A British Childhood? Some Historical Reflections on Continuities and Discontinuities in the Culture of Anglophone Childhood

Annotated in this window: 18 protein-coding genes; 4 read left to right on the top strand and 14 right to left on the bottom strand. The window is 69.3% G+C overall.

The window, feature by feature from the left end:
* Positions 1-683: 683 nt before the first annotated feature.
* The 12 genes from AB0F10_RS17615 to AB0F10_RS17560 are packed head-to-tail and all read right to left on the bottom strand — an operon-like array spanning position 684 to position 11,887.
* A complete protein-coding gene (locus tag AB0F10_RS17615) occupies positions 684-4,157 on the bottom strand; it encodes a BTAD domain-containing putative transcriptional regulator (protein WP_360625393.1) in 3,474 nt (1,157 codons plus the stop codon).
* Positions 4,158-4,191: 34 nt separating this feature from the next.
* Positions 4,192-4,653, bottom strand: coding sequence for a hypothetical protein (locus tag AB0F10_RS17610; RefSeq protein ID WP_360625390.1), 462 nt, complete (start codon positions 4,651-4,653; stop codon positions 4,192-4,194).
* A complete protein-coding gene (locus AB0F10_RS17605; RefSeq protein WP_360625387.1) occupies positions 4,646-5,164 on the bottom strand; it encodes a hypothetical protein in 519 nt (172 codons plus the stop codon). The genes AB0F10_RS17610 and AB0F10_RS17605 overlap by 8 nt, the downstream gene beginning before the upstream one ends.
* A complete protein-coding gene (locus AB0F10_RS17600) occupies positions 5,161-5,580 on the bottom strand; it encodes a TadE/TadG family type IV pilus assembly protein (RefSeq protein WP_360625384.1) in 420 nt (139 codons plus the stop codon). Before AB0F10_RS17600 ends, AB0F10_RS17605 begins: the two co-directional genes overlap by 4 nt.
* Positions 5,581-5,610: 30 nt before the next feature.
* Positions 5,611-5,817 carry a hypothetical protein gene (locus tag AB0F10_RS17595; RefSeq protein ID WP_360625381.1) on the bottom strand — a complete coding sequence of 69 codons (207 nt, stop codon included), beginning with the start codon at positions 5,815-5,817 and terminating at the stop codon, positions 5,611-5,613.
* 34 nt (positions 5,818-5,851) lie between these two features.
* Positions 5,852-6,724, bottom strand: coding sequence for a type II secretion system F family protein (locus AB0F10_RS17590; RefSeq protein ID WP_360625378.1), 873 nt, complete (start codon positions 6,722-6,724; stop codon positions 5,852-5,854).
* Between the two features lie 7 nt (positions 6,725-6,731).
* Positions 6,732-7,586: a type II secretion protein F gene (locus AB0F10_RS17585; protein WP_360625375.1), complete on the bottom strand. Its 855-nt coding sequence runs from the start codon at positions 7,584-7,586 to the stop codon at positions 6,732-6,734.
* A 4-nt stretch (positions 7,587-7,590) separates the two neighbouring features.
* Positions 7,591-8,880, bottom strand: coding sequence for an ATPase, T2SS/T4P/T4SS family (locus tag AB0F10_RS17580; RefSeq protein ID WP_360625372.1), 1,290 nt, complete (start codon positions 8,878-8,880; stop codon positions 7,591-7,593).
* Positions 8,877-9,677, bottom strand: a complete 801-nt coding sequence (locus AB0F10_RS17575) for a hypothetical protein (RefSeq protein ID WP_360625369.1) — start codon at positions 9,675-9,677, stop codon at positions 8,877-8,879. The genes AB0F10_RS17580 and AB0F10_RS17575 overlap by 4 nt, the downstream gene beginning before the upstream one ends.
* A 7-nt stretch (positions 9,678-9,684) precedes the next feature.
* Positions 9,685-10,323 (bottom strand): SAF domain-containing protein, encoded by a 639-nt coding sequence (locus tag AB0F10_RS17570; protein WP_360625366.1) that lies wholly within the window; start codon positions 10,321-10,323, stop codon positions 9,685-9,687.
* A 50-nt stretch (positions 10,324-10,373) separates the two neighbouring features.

This book considers how adults attempt to socialise young children into the adults it aspires to produce, from a number of diverse perspectives. The evolution of storytelling and its impact upon child development is initially explored, followed by the consideration of how social class, ethnicity, culture, and colonialism impact upon the ways that societies ‘school’ children about what to expect from adulthood. Different perspectives of early years education and growing up within a British/British colonial perspective are discussed and analysed. There is a focus throughout upon the way that children are constructed by the society in question, particularly those who are considered to be of lower status in terms of being poor, orphaned, or from ethnic groups against which the dominant culture discriminates. Topics covered by the chapters include topics covered by this Special Issue: current and historical constructions of childhood; the development of linguistic and ‘storying’ skills in childhood; childhood play and recreation; childhood and ‘folk’ narratives; philosophies of childhood; childhood and industrialisation; childhood and post-industrialisation; childhood education; childhood health; and cultures of childcare.